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Dueling political analysts – Part 1 – Stuart Rothenberg

Tuesday, August 29, 2006
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HH: Welcome to the program now Stuart Rothenberg. He’s the editor and publisher of the Rothenberg Political Report. That’s a Washington-based, bi-weekly, non-partisan newsletter, long-time reporter in Washington, D.C. for CNN, a political analyst for them. He’s appeared on Meet The Press, This Week, The Today Show, Nightline. You name it, he’s been on it. Stuart Rothenberg, welcome to the Hugh Hewitt Show.

SR: Thanks very much.

HH: I was reading over at your blog the latest August 25th post over at the Rothenberg Political Report, and I would recommend it to people. You are upping your estimate of Democratic gains in November from 8 to 12 seats to 15-20 seats.

SR: Right. The environment is not improving for Republican candidates around the country. There’s no indication that it will. And increasingly, I am familiar with…there’s both public, but also private polling suggesting real problems for Republican incumbents. The Republican polling shows the Republican vote down. It shows Democratic challengers who are unknown getting a surprisingly large percentage of the vote. What we’re really seeing is that voters are simply inclined to change, for change, and that’s hurting Republicans.

HH: Stuart Rothenberg, let’s get specific. Let’s walk through, let’s say, a dozen to fifteen of these races where current Republicans, either incumbents or open seats, will be lost. I’ll let you pick them in the order you want to go.

SR: Well, we think that right off the bat, there are three open House seats, Republican open House seats, that are in serious trouble. These are toss-up races, all things being equal, but in 2006, all things are not equal, and they won’t be equal. And so, we have a seat that Jim Nussle is giving up in Iowa to run for Governor. We have a seat in Colorado where Bob Beauprez is giving up to run for Governor, and Congressman Colby in Arizona is retiring. These are all toss-up races that we think the Republicans now are behind, and probably will lose.

HH: All right. So that’s three. Next tier. And if you can give me the number, that makes it easiest for all of us.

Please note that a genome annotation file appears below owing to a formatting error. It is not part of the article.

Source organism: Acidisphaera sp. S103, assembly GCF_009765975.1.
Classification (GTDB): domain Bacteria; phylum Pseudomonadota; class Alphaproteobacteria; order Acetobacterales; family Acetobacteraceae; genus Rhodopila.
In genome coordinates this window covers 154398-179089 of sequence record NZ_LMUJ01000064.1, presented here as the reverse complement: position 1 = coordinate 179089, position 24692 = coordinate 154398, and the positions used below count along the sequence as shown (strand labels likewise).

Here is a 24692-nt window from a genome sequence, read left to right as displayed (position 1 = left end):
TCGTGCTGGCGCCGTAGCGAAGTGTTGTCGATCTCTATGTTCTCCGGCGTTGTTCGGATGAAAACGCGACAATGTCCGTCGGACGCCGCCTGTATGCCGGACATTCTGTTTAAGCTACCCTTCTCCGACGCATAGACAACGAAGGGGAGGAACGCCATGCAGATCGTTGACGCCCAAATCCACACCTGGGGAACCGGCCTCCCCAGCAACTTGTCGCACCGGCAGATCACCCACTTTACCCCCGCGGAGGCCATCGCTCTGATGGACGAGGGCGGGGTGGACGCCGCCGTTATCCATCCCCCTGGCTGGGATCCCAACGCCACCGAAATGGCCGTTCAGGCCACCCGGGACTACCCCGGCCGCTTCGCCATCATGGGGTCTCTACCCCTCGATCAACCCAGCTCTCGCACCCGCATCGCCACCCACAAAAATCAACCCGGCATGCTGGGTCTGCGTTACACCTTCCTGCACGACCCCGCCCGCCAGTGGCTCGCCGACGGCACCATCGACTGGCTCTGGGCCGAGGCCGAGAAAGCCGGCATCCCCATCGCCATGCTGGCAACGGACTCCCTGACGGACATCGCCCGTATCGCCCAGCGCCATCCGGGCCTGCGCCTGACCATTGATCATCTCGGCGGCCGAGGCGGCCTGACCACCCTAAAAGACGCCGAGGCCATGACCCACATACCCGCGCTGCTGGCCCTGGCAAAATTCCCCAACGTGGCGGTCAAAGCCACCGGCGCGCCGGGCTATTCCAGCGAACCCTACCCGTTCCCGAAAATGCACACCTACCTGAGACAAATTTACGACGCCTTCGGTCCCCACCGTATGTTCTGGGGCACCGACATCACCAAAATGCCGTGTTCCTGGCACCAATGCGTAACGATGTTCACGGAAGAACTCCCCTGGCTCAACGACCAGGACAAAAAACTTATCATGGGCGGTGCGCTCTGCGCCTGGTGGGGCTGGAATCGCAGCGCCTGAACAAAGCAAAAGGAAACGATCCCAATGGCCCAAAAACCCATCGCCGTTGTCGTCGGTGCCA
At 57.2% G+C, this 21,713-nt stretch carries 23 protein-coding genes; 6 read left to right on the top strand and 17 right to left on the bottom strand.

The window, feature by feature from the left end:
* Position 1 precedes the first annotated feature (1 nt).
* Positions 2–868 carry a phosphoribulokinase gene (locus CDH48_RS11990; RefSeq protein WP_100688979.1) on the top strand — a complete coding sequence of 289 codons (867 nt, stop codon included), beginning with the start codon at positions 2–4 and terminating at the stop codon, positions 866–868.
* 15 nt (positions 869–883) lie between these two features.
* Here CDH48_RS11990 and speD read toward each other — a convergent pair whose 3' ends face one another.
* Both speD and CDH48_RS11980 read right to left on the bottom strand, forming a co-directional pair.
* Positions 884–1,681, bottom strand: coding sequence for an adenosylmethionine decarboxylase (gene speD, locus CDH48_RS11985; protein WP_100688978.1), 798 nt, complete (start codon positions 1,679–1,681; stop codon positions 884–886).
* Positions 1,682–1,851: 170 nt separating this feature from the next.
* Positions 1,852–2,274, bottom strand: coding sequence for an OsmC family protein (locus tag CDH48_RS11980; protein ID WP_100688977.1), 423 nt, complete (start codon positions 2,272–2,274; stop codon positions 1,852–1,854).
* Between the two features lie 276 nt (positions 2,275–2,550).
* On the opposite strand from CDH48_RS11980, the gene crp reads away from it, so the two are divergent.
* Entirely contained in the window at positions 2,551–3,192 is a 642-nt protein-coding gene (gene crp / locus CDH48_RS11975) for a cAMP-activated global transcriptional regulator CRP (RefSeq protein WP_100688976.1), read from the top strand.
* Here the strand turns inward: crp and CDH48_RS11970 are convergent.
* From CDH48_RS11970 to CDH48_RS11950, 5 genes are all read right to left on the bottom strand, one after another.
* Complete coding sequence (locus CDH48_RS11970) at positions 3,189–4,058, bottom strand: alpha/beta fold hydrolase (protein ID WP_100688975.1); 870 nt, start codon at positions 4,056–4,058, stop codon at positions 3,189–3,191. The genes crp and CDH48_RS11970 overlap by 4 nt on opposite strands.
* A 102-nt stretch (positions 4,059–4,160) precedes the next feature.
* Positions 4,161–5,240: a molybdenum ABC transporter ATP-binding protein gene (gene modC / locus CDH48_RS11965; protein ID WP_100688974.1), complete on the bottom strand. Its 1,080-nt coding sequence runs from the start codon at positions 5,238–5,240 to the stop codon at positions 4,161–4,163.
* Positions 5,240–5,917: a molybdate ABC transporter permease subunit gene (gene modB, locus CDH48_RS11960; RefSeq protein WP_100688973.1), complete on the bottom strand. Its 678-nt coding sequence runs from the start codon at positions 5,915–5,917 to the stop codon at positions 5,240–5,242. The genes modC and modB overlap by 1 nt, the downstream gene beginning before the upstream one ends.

SR: Okay, so we have the three opens I gave you. You want the number of the districts?

HH: Yeah. Oh, yeah.

SR: Wow.

HH: This audience loves the specifics.

SR: Amazing. You’re a real junkee here. Yeah. Iowa 1, Colorado 7, and Arizona 8.

HH: Great.

SR: Then we have three Indiana seats where incumbent Republican members of Congress are trailing in everybody’s polling, and are clearly in serious trouble. Chris Chocola in Indiana 2, this is a Northeastern Indiana district, John Hostetler, Indiana 8th, Southwestern Indiana district, and Congressman Mike Sodrel in Indiana 9, right next door to 8. Some of this has to do with very specific factors. Sodrel is being challenged by the former Congressman, Baron Hill, who lost by a few hundred votes last time. It’s a pretty Republican district, but obviously, Hill begins with credibility. He’s ahead in the polls. Hostetler always runs mediocre races. Usually, the National Republican Congressional Campaign Committee has to dump lots of money in to save him. They would have to do that again. The Democrats have a very strong candidate, a sheriff. And in Northeast, Chocola has a repeat opponent.

HH: What kind of leads are we talking about here for the Democrats? Is it 3, 5 points, Stuart Rothenberg?

SR: Generally, we’re talking about that, yeah. 3-5 points. But remember, Hugh. Incumbents are not supposed to be behind. They’re not supposed to be behind at all. And their internals are bad. That is, they’re showing high unfavorables, high Democratic generics. That is, the Democratic generic vote, the base vote. If the election were held today, would you vote for a Republican or a Democrat. The Democratic number is higher than it has been. In some cases, it’s still a Republican district, like Sodrel’s, but we’re seeing voters more willing to vote for Democrats. And we have an added problem in Indiana for the three Republicans, and that is Governor Mitch Daniels, who has terrible job approval numbers. So you add Daniels’ problems to Bush’s problems to these local problems, and you have three serious problems for Republicans.

HH: All right. Seats 7-10.

SR: Well then, we have ten toss-ups. And in this kind of year, a lot of people might assume well, toss-ups will break 50-50. They don’t. If you have a wave, if you have a strong wind behind one party’s back, that party tends to win the overwhelming number of them. So we have ten pure toss-ups. My guess is the Democrats will win, I don’t know, pick a number. Eight.

HH: Okay.

SR: Anyway, in this group, we have Connecticut 2, Rob Simmons, Florida 22, Clay Shaw, Kentucky 4, Jeff Davis, New Mexico 1, Heather Wilson, North Carolina 11, Charlie Taylor. We have Ohio 18, the Bob Ney open. That may turn out to be a little better than this for the Republicans, though we have it as a toss-up. It may be tilting Republican, or leaning Republican, but the Republicans have a special election scheduled for the middle of September. This was the seat that Ney gave up. And so, the Republicans don’t yet have a nominee. And so, we’re waiting to see how it plays. For the moment, we have it as a toss-up. Deborah Price in Ohio 15, this is a Columbus-Franklin County district, Gerlach in Pennsylvania 6, the Southeast Pennsylvania…it includes a number of districts, a number of counties. Pennsylvania 7, Curt Weldon, who has not ever had a serious race, now does, and in Virgina 2, Selma Drake. That’s the next ten, and we would guess the Republicans could certainly lose 8 out of those 10. 8 plus 7 is 15. And then, we have another 7 toss-ups that are tilting Republican, at least 2, 3, 4 of which could go Democratic.